As highlighted above, the history of Islam in Africa is a long one stretching back to the early years of the fledgling faith, before even the Arab conquests which swept all before them over the first fifty years after the death of Muhammad himself. North Africa had been an important region in the Byzantine Empire before the Arab conquests and some of the most important figures in the early church such as St. Augustine lived and worked on the North African coast. (Holland, 2019) Repeated wars between Islam and Christianity have periodically taken place, notably in the Horn of Africa, which had been a target for Muslim conquest for centuries.

Broadly speaking, Muslim and Christian Africa have a ‘border’ along 10° N line of latitude excluding Somalia which runs around the Horn of Africa itself down to the Equator. Along that ‘border’ lie many of the regions which are currently experiencing forms of Jihadi activity as noted in the previous section. Whether that be in the Nigeria, Ghana and Togo in the west, or in Ethiopia and South Sudan in the east, many of the centres of jihadi activity lie in the region immediately above and below the 10th Parallel. That being said, in the east, jihadi attacks are occurring well to the south of the Equator.

Its important to note that the tensions in the region are not just Muslim-Christin in religious terms. Muslims who refuse to convert to the brand of Islam (generally Salafi) being propagated by the ISIS and Al-Qa’ida affiliates, such as the Sufi and Animist communities are also being targeted. (Umar and Woodward, 2019) This process, according to McCloud, Hibbard and Saud (2013, p. 200) is part of African Islam’s long history of reform against unorthodox Islamic practices which stretch back into the 15th Century under the patronage of Askiya Muhammad, ruler of Songay. But, whether it is contextualised within that historical long lens, or whether what is happening is taken in its current context the aims of the jihadis are clear: to create what they believe to by ‘truly’ Islamic states. In seeking to achieve their aims, the Secretary General’s Special Representative for the United Nations Office for West Africa and the Sahel (UNOWAS), Mohamed Ibn Chambers observed in July 2020 that the terrorists are not simply focussed on religious divides but they have also been seeking to exploit ethno-tribal divisions. (UNSC, 2020)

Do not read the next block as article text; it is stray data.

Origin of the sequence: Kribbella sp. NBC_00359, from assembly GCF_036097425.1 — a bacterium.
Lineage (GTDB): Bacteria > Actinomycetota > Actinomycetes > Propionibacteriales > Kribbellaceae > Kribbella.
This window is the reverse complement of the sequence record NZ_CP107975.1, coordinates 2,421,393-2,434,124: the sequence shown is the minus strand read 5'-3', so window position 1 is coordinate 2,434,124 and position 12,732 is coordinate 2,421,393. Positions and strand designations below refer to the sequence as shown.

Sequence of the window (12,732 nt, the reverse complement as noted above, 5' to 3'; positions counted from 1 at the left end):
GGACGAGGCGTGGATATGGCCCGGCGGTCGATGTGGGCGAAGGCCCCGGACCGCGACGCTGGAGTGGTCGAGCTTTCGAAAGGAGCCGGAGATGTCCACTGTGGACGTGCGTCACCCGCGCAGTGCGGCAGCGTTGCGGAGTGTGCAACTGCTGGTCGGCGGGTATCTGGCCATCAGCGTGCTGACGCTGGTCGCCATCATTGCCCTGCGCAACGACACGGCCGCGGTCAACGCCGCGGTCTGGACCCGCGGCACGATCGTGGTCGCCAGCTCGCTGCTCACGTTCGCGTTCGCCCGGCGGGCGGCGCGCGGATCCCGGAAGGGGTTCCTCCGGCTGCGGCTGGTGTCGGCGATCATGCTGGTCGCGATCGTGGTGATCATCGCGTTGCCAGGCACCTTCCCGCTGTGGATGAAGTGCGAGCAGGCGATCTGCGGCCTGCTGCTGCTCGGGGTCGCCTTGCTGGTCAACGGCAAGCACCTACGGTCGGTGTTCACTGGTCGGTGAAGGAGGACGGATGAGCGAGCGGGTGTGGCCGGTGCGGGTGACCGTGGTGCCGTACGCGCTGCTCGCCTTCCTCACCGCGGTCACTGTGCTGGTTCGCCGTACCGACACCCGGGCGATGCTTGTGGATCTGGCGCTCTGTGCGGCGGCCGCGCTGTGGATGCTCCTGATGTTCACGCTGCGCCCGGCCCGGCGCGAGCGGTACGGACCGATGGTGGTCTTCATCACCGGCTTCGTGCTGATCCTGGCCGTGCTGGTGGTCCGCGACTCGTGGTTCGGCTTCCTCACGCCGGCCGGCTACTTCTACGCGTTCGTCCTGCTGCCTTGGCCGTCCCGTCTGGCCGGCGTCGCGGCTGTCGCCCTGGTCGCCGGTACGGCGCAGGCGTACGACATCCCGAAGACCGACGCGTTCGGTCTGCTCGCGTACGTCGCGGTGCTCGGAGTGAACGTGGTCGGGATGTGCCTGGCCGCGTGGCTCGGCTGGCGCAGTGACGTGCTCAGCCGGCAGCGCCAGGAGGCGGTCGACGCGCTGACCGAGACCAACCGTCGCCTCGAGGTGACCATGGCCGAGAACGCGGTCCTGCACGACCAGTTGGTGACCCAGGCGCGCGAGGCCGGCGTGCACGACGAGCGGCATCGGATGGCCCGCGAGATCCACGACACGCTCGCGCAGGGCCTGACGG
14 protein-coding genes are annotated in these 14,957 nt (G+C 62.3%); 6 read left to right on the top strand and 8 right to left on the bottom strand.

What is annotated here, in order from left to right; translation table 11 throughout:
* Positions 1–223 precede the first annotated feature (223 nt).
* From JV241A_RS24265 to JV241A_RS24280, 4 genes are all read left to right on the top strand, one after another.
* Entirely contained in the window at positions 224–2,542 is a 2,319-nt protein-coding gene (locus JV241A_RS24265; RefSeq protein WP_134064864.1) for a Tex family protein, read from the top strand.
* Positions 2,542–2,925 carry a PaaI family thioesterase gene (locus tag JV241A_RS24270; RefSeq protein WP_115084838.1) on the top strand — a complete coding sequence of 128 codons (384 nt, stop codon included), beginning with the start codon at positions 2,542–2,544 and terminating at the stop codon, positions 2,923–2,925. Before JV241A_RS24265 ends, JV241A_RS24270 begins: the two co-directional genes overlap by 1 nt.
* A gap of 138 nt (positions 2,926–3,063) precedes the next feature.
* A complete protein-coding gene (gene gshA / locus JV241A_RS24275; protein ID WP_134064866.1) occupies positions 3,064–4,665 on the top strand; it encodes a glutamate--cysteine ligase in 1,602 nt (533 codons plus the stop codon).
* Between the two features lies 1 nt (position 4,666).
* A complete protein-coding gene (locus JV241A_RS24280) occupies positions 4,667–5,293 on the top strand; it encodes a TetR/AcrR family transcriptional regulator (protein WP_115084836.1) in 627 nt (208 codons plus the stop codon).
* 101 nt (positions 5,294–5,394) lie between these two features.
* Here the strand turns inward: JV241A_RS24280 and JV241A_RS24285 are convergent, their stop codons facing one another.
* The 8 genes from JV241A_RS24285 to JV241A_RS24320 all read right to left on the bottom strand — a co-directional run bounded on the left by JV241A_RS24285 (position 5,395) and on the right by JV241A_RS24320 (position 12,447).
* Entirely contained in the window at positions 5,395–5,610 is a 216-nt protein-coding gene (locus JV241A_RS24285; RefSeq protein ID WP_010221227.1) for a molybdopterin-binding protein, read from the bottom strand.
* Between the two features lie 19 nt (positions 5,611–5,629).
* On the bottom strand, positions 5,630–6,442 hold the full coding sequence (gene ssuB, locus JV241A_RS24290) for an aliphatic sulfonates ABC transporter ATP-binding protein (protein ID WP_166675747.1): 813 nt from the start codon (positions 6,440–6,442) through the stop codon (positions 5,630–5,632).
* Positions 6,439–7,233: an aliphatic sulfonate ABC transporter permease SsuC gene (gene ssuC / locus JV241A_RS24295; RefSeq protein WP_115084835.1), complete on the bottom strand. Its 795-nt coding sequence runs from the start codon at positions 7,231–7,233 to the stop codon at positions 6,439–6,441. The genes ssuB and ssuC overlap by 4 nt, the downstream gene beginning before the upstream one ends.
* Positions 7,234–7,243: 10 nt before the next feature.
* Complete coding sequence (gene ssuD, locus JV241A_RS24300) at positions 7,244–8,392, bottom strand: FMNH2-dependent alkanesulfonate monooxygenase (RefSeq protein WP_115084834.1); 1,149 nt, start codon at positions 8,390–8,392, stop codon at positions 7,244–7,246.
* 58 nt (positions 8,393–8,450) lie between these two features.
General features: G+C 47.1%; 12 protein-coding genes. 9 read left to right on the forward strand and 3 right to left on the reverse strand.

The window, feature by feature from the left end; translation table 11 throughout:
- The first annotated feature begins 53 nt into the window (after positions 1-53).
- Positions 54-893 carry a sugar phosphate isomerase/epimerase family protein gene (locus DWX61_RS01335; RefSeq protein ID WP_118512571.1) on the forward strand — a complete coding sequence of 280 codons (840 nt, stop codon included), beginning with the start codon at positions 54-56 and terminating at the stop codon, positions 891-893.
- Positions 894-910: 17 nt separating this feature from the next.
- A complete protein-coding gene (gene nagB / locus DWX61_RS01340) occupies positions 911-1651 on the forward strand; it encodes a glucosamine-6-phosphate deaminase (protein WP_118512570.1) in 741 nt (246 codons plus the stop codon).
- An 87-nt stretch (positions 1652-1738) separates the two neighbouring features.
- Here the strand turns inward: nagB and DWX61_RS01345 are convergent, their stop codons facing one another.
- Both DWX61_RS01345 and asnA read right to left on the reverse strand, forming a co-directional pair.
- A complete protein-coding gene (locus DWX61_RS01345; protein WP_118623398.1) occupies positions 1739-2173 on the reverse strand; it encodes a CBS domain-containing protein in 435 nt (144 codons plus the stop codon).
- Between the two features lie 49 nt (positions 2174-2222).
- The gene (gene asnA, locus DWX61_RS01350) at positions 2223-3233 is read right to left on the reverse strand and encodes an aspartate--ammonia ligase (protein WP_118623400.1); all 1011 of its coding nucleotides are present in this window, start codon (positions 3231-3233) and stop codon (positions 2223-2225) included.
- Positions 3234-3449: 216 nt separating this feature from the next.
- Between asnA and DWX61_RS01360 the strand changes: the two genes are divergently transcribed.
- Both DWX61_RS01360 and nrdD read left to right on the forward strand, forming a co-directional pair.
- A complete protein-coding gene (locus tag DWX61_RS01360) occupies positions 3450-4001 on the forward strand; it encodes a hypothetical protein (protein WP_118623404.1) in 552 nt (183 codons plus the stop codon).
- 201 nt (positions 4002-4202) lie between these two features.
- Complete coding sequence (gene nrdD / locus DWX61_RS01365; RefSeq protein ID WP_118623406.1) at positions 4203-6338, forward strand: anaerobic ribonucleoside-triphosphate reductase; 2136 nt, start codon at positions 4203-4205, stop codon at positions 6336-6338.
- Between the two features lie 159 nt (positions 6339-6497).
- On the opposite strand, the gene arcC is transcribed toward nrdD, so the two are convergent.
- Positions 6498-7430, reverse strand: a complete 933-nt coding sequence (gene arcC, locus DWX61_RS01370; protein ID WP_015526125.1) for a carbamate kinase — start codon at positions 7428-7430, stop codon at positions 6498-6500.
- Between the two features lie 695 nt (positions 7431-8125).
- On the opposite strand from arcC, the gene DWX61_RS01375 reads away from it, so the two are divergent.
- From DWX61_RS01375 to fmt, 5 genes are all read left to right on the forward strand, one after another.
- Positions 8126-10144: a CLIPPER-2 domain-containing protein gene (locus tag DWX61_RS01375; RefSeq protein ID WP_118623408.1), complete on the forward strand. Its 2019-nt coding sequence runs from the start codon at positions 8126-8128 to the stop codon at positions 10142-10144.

Yet it would be wrong to say that the narrative of potential and actual violence is the only one to come out of Muslim Africa, for there are also stories of ongoing attempts at cooperation and coexistence on the continent, such as in Ethiopia. At the headquarters of the African Union in Addis Ababa, the Ethiopian government organised an inter-religious conference over three days. Ethiopia is the second most populous country in Africa (after Nigeria) and the Prime Minister Abiy Ahmed has used his background as the son of Muslim and Christian parents (he himself is a professing Evangelical Christian) to encourage greater cooperation and coexistence between the faiths. (Ficquet, 2019)